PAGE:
So, Superman is not saving people from their sins in this film–au contraire. Superman is showing people that freedom is a priceless gift that they’d better protect at all costs. And his purpose is to help them protect it when they are up against superior forces.
On a related note: throughout the movie, the God of the Bible and His Providence are acknowledged, which further nullifies any idea that Clark is God or some kind of sovereign power. When Clark rescues a school bus as a boy, a friend describes it as “an act of God” and “Providence.” Clark, frustrated as a child with his “weirdness,” asks his adopted father, “Why did God do this to me?” And later in the movie, when Zod is threatening the earth, Clark goes into a church and receives counsel from the minister/priest, with the cross and a stained glass image of Jesus in the background, foreshadowing Clark’s own sacrifice a few minutes later.
The concept of each person having a purpose is also an over-arching message and one that Jonathan Kent is always hammering into Clark.
Lois Lane (played by the adorable Amy Adams) is a wonderful heroine! She’s smart, adventurous, and feisty, but gentle and kindhearted as well. She’s also the kind of girl who grits her teeth in the villain’s face and defends herself against his cronies. Yay!!!
I’m sure some people complain because she needs rescuing on three major occasions, but let’s admit it, anyone would need emergency help if they got shot in a God-forsaken Arctic wasteland. And if you were falling off a plane you’d need rescuing, right–and who’d be a better rescuer than the guy who can get there the fastest and flying to boot?
In all seriousness, Lois proves herself so useful throughout the movie that the rescues didn’t bother me–and you know I hate useless crybaby heroines. If she was always waiting to be rescued, I’d feel differently. Lois, however, is a capable, intelligent heroine who does a lot for herself and for others.
But here’s the best part about Lois’ character: she is a true helpmeet-heroine. Lois believes in Clark. This gives him motivation and strength to carry out the hardest part of his mission. She encourages him, she’s determined to help him in any way she can, she’s considerate of his need for secrecy, and she comforts him at his lowest point.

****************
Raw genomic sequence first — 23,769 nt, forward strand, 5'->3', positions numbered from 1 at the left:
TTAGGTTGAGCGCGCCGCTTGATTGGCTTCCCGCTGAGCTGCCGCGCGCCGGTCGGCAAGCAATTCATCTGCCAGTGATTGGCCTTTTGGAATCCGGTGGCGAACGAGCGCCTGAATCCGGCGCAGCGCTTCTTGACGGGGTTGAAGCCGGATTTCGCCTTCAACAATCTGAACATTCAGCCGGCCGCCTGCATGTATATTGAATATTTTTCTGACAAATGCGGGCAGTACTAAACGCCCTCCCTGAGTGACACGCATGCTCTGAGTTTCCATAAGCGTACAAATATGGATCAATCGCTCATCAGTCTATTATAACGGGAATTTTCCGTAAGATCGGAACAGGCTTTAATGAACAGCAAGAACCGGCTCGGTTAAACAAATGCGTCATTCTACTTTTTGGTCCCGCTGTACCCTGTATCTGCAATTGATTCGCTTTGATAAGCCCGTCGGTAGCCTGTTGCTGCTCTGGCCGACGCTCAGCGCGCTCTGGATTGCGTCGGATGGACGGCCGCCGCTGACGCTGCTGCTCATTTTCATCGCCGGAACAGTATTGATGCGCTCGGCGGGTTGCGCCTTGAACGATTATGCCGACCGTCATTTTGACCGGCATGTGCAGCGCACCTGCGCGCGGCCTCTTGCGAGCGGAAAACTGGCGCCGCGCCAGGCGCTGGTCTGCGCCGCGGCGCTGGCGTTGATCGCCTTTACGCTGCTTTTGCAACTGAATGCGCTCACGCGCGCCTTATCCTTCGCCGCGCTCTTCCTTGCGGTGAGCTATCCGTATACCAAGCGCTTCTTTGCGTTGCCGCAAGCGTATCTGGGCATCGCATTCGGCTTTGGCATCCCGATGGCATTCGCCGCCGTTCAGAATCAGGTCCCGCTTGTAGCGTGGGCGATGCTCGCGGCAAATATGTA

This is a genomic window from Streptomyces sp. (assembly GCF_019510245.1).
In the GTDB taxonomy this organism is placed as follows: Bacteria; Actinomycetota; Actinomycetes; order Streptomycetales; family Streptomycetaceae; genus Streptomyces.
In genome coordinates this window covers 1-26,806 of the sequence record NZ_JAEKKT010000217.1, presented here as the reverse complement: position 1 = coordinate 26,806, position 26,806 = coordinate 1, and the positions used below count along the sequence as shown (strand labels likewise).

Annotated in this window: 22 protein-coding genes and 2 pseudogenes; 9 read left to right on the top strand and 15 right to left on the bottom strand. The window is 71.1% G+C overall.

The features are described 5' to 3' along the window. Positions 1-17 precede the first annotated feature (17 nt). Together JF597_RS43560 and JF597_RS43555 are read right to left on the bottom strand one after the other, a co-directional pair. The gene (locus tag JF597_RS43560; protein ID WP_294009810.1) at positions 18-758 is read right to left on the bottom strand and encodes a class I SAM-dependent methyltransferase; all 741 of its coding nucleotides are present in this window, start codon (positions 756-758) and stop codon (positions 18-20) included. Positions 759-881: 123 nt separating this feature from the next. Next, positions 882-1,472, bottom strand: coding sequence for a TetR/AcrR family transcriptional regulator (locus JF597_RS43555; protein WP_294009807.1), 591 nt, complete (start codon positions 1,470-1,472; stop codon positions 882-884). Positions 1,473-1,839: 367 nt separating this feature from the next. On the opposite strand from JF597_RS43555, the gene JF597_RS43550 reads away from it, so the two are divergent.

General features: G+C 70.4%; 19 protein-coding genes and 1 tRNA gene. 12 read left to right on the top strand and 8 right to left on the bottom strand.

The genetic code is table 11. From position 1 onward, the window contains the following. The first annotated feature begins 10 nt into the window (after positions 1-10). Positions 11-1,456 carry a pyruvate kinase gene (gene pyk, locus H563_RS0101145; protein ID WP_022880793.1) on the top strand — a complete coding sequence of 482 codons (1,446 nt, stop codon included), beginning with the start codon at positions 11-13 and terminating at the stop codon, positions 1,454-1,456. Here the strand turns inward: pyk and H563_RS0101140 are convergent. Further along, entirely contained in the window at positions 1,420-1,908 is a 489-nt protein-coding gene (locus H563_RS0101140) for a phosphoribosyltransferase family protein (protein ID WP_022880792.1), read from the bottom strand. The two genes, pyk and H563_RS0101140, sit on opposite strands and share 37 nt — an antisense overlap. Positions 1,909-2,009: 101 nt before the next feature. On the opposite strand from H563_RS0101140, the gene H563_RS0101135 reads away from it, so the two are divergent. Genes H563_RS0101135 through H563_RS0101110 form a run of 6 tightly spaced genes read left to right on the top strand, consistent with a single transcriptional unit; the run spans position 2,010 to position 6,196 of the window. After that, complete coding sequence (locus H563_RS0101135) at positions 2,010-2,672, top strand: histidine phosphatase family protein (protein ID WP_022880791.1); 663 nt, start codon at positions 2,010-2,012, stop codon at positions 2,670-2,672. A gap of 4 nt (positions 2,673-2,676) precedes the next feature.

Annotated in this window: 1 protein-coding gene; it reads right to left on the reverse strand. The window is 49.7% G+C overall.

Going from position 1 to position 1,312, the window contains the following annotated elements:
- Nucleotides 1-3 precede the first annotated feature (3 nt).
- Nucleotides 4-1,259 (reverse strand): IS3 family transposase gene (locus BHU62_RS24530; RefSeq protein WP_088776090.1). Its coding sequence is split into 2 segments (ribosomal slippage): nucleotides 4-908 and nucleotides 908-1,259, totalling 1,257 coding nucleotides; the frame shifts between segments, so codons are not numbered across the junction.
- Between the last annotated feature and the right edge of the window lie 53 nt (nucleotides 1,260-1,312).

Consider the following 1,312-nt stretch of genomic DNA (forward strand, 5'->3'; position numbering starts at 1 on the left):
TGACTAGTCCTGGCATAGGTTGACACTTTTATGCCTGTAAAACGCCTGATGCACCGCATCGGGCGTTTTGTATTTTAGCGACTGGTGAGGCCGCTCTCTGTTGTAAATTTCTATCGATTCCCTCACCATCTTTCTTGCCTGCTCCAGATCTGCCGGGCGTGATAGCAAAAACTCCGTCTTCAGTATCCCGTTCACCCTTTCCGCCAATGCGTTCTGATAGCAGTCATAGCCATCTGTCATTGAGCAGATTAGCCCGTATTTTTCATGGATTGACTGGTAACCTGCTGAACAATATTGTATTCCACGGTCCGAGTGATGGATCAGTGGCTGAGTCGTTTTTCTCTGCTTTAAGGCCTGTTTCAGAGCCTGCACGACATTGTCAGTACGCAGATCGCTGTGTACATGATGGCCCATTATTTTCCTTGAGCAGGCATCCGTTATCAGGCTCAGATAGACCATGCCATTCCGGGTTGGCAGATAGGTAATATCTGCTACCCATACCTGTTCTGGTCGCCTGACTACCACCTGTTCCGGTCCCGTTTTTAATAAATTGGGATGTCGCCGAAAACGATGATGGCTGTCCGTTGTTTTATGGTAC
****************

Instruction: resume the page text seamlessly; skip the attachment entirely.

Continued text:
By the end of the film it was very clear that this romance was going places. I was thrilled out of my mind to hear Amy Adams will be in the sequel. May Clark and Lois get married and live happily ever after, hallelujah amen.
“And I’m Javert! Do not forget my name! Do not forget me, 24601!”
Hehehe. No, seriously, it was wonderful to see Russell Crowe playing a nice man after Les Mis. Jor-El was my third-favorite character after Clark and Lois. He won my heart as soon as I saw him holding his baby son for the first time; my admiration was secured when he stood up to tyrants with such calm boldness.
For most of the movie he’s appearing to Clark and Lois in spirit-form a la Obi-Wan Kenobi, but he’s still a rock of calm and wisdom for both of them. I loved it when he helped Lois get out of General Zod’s ship, giving her cool, concise directions on where her enemies are lurking so she can quickly dispose of them. It was very awesome.
Zod (Michael Shannon) was . . . disturbing. There was no Loki-like charm about him; he was cold-blooded and brutal. Zod was also very Machiavellian, believing the ends justified the means. “I exist only to protect Krypton. That is the sole purpose for which I was born. And every action I take, no matter how violent or how cruel, is for the greater good of my people.”
Interestingly, General Zod and his cronies are big proponents of evolution. This isn’t specifically a Zod line, but in one scene when his female sidekick Faora is fighting Clark, she says:
You are weak, Son of El, unsure of yourself. The fact that you possess a sense of morality, and we do not, gives us an evolutionary advantage. And if history has proven anything, it is that evolution always wins.
So evolution, big government, population control, and dictating the lives of individuals from babyhood–these are upheld by the villains–while the good guys believe in God, liberty, valuing life, and self-government. Methinks this is a conservative film.
BIG SPOILERS: apparently the scene where Clark kills Zod was controversial; some people thought Clark shouldn’t have done it because Superman is supposed to be a pacifist. Huh? Clark only killed him in order to protect innocent people Zod was about to murder. How was the fight going to end anyway? Either Clark or Zod was going to die; Zod said so. I mean, come on. His death was plain old-fashioned justice.
Jonathan & Martha Kent
Last but not least, Jonathan Kent (Kevin Costner) and his wife Martha (Diane Lane) were wonderful characters. I think Jonathan was probably too over-protective of Clark, but he was also wise, encouraging Clark to wait until the proper time to reveal his strength. And he loved his son so much, he died so Clark could keep his secret. That scene was very moving for me; I know some people thought it was stupid but I didn’t think so watching it.
Martha made me laugh. Sometimes she reminded me of my mom: very practical, yet warm and loving. It was especially fun to see Diane Lane again after watching Secretariat. And yes, she’s supposed to be in the sequel too–yay!
Man of Steel, while it had its flaws, was a wonderful film that blessed and excited me on a long, tiring plane ride. I think the fact that I watched it twice in a row says more about it than anything 2,000+ word review I could write. Maybe writing a space opera of my own increased my appreciation for it, I don’t know–but the film resonated with me and I can’t wait until it comes out on DVD in November, when I can finally share it with my family.
Rating: 4.9 out of 5 stars.
Age Recommendation: Man of Steel is rated PG-13, but I think mature 12-year-olds could easily handle it, especially if they’ve already seen Marvel films.
P.S. I’m supposed to get the soundtrack today. Hans Zimmer, peoples! If you want a taste of the awesomeness, go to iTunes and listen to the sample of “What Are You Going To Do When You’re Not Saving the World?” There was no after-the-credits scene like in a Marvel movie but I watched the credits (twice) just so I could listen to the music 😉